Fred, you are saying that your practice in the”pre-product phase” is from your “weakness”.Hmm ….First, refusing carefully to evaluate projects juston paper or invest in the “pre-product phase” isnearly universal practice among all US VC firms andnot particular to USV. So, a guess is that the realcause of the practice is some nearly uniform covertheir asses (CYA) practice of the limited partners(LPs), that is, closer to private equity investing.Here I will respond to the this fact, that US VCfirms refuse carefully to evaluate or invest inprojects in “pre-product phase”.Second, the entrepreneur had to have some thinkingand work well before the “pre-product phase”. If anentrepreneur can do that work, then an investor theentrepreneur would have to report to on his Boardshould be able at least to read and evaluate the”wire-frame”, etc. description.Else, consider: As the company grows, there will bemore ‘development projects’ that start with ‘ideas’and move through “wire-frame” descriptions, etc.,and these projects will need budgets, due dates,etc. and will likely have to be approved by theBoard. If the Board can’t effectively, hopefullyeven accurately, evaluate projects at the”wire-frame” stage, then bummer: The poorentrepreneur is reporting to a Board that flatlycan’t be effective evaluating the entrepreneur’scontinued work and future company. Double bummer.Third, the absolute emphasis on evaluation of onlythe ‘minimum viable product’ (MVP) “ready for publicuse” strongly suggests that the evaluation will bemostly just on how the work will appeal to the firstfew minutes of first time users and, then, basedmostly just on user experience (UX) and userinterface (UI). This approach promises poor resultsfor the VC because it is judging a book by itscover, judging a woman as a potential wife just fromher in a simple black dress at a red sauce Italianrestaurant dinner, or judging a car ignoring what isunder the hood. The result promises to be low VCROI as reported here at AVC some months ago.Fourth, with the MVP “ready for public use” beingthe first time at which you can make an evaluation,you are assuming that the entrepreneur can do thework for such a product with just his own checkbookand/or funding via ‘hustle’, welfare, consulting, apart-time job, neglect of his full-time job,’family, friends, and fools’, crowd sourcing, angels,seed stage VCs, etc.This circumstance tends to say:(A) The project, at least for the code, isrelatively trivial, and more significant babies werethrown out with the bathwater.(B) The projects reviewed have darned low ‘burnrate’ and are maybe from an entrepreneur who was asole founder and solo developer. Then for a goodproject the founder is about to be in very muchbetter financial shape then he was on the way to”ready for public use” and is much less interestedin venture funding.”Very much better financial shape”? Suppose hisproject is for a Web site and he finds $1500 andplugs together a server in a mid-tower case with an8 core processor with 64 bit addressing and a 4.0GHz clock, 32 GB of error correcting coding (ECC)main memory, 12 TB of hard disk, and a huge range ofsystem software, e.g., everything from the MicrosoftBizSpark program, for free or nearly so.Suppose his living room has for less than $100 amonth upload bandwidth to the Internet of 25 Mbps(million bits per second) with commercial usepermitted, he sends Web pages for 400,000 bits each,each Web page has an average of five ads, he getspaid (from Mary Meeker data at KPCB) $2 per 1000 adssent (charge per thousand or CPM), and, as we expectfrom a good project, after some time for growth,half fills the upload bandwidth 24 x 7. Then hesends25 * 10**6 / ( 2 * 400,000 ) = 31.250Web pages a second (possibly quite doable with thatmid-tower case) and gets monthly revenue of2 * 5 * 25 * 10**6 * 3600 * 24 * 30 / ( 2 * 400,000* 1000 ) = 810,000dollars.So, the project is one guy, one server at his kneein his living room, and $810,000 a month in revenue.So, now he can splurge and treat himself to dinnersat restaurants from McD’s to Le Cirque with winesfrom the Medoc and/or the CΓ΄te-d’Or.Now all of a sudden he wants to go from owning 100%of his company and being his own boss and beingsuccessful to suddenly owning 0% of his company witha chance to own 50% again after a four year vestingwhile reporting to a Board that doesn’t understandhis business and can fire him at any time for anyreason or no reason and can have some strong reasonsfrom fiduciary responsibilities to LPs to fire himand, thus, end the founder’s vesting, etc.?A reason for that? Maybe actually he knowssomething the investors don’t know yet: Thebusiness is about to go down the big white plasticpipes to the big concrete tank buried in thebackyard.So, the VCs are trying to place their bet when thehorses are 10 feet from the wire.So, what the VCs get to invest in is just the fruitwith the internal rot that does not yet show on thesurface. Did I mention the low average VC ROI?Fifth, the idea nearly the only thing that mattersis the UX/UI from the code is rotten. A significantevaluation for a significant project will get into,say, the details of its ad targeting, virality, andthe crucial, core, original, difficult to duplicateor equal, technical intellectual property, theimportance of the problem being solved, the promiseof the first good or a much better solution, etc.It isn’t all just a fad to thrill lonely teenagegirls wanting to attract or gossip about boys.Sixth, with high irony, essentially all of thecurrent interest in information technology (IT),especially in Silicon Valley and Boston, is basedheavily on projects for US national security fromabout 1940 to the present. For more, that work hasbeen based heavily on peer reviewed academicresearch.As we know very well, all of this work was evaluatedquite well, thank you, from just words on paper withall the expensive work on the hardware, software,bread boards, prototypes, fly-off versions, etc. yetto be started.In this way we got the atomic bomb, the hydrogenbomb, the proximity fuse, massive progress in bothsonar and radar, the U-2, the SR-71, the Keyholesurveillance satellites (Hubble aimed at the surfaceof the earth), GPS, TCP/IP (ARPAnet), etc. Littlethings like those.E.g., Teller and Ulam had an idea, and on its firsttrial the idea yielded the energy of 15 million tonsof TNT. From beginning to the end, the confidencewas just from Teller, Ulam, and some scribbles juston paper. Indeed there is the famous Ulam quote:”It is still an unending source of surprise for mehow a few scribbles on a blackboard or on a piece ofpaper can change the course of human affairs.”If US national security evaluated only projects’ready for use’ from the meager funding of one ortwo guys in a garage, then about all that would getfunded would be various side arms, knives, etc.E.g., we would have no GPS. US national securitywould suck.Well, venture capital, in the refusal to work frompaper, has yet to learn this lesson. Did I mentionthe low average VC ROI?Seventh, companies commonly evaluate and then fundinternal projects with little or no more than wireframes. I can give you several examples from myexperience, including two that literally saved FedExfrom going out of business. In each case there wasa meeting with a very unsatisfactory conclusion, andI went off alone and just did my thing, all fromjust between my ears, successfully.My Ph.D. dissertation? I identified the problem,did the research in six weeks independently in myfirst summer in grad school, later polished theresearch a little, gave a seminar on some of themath, wrote and successfully ran some illustrativesoftware, did the writing and typing of thedissertation itself, and turned in the polishedresults. That was the first time my advisors hadmuch idea what my work was. To get my math reviewed,I suggested a world-class guy, Member US NationalAcademy of Engineering, and he became the Chair ofmy orals committee. I passed. Lesson: The workwas successful and was just from my planning; thework went 99 44/100% according to plan.By the way, the world class guy did carefully readmy dissertation. And, he didn’t look at theillustrative software!NSF, NIH, and DARPA can all evaluate projects juston paper and appear to have batting average muchhigher than venture capital. Lesson: Evaluatingjust on paper highly technical projects often withhighly important practical results really can bedone.Clearly US VCs don’t plan projects; maybe it istheir LPs who insist on not planning projects. Theidea, commonly claimed on VC Web sites, that such aVC would be a good member of the founder’s teambegins to be a threat to femurs from excessivelyanimated thigh slapping from hysterical laughter.Did I mention the low average VC ROI?When I was majoring in math and physics and askedabout majoring in business, my mom told me that thequality there was low. Somehow she was correct. Itlooks like too much of business was drawn from theDelta pledge class:http://www.youtube.com/watc…I still don’t understand how the Delta pledge classcould be so large!Around DC, FedEx, and more, I’ve seen a lot of good,powerful technical work with valuable practicalresults, but what I’ve seen about business andtechnology from US VCs has been right down therewith the Delta pledge class. Reason: The Deltapledge class didn’t read their course text bookswith understanding, and similarly for VCs and thebusiness plans.I know; I know: Each VC gets from entrepreneursabout 2000 plans a year. But lots of things getreviewed carefully — student applications tocollege and graduate school, college term papers,Master’s theses and Ph.D. dissertations, originalresearch papers to peer reviewed journals oforiginal research, applications to NSF, NIH, andDARPA, etc. That VCs can’t review project proposalson paper is strange.M. Andreessen recently remarked that there are inthe US each year only about 15 plans worthy of aSeries A. And, we have a good idea how many Googlesor Twitters there are each 10 years. So, for justgood plans a year and maybe only about 15 Twittersin 10 years, each VC should be able to read thatmany plans.Maybe on average the plans suck; similarly for termpapers, college applications, …. Still arelooking for only about 15 plans. There should be away to get the plans read. Also need filters’tuned’ to find the 15 exceptional plans a year, notlook at 250 more stabs at a UX a year.Hmm …, sounds like a business opportunity:Set up a business plan review company (largelyjoking!): Let’s see, about 700 US VC firms, about2000 plans sent to each firm per year, and maybeeach plan gets sent to 200 firms. Let n be thetotal number of entrepreneurs sending plans in oneyear. Then the total number of plans sent is both n* 200 and 700 * 2000 so thatn * 200 = 700 * 2000so that n = 7000. So, have each plan read once withthe results sold 200 times. Hmm …!VCs, some warm advice: The future of IT is notnearly just exploitation of a smart phone forsocial, mobile, sharing fad apps for overlyemotional teenage girls to gossip about and look forboys. Such apps are about as relevant to the futureof IT as decorative engraving on gun barrels was towinning WWII.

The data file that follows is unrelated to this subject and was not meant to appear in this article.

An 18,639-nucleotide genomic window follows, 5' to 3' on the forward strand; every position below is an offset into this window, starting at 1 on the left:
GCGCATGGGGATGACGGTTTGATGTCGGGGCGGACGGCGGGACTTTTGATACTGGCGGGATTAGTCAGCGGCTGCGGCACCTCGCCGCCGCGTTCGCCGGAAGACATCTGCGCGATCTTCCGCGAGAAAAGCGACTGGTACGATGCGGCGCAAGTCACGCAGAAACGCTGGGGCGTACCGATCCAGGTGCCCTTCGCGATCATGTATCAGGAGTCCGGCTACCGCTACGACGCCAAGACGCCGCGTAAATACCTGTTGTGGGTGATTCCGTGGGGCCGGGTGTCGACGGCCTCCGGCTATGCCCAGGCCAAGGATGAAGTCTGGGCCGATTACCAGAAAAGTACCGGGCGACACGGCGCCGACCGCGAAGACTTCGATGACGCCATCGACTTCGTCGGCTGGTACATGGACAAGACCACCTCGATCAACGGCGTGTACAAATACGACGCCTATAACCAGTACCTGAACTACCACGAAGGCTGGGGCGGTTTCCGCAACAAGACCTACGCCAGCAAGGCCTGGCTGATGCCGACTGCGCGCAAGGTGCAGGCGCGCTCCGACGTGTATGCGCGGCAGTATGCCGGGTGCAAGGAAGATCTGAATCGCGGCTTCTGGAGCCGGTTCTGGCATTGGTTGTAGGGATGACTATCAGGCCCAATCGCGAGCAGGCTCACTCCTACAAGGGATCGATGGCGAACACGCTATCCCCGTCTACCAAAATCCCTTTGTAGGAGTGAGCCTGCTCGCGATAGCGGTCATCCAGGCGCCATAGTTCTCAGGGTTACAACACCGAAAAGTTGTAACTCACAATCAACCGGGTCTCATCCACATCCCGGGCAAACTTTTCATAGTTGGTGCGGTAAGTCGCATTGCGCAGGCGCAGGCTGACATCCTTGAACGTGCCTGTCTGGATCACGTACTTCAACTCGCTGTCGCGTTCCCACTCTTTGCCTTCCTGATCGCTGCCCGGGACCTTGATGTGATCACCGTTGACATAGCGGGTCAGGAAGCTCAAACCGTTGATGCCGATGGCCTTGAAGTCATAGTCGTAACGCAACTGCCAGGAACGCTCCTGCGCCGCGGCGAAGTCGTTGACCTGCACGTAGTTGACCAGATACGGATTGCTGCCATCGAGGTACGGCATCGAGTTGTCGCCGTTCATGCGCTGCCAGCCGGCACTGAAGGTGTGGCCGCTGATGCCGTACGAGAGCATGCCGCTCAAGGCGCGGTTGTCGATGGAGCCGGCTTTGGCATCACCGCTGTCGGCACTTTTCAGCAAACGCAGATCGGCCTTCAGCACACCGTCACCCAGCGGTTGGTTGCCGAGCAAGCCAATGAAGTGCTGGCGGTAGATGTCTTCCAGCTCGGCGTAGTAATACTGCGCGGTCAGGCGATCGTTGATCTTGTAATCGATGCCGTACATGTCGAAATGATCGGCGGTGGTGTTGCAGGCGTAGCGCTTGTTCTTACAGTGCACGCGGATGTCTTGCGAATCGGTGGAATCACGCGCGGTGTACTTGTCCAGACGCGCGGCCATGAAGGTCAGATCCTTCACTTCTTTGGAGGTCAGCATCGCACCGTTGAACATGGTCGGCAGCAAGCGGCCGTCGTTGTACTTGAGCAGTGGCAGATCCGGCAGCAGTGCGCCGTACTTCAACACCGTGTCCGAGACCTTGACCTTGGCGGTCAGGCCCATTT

41. @RayWu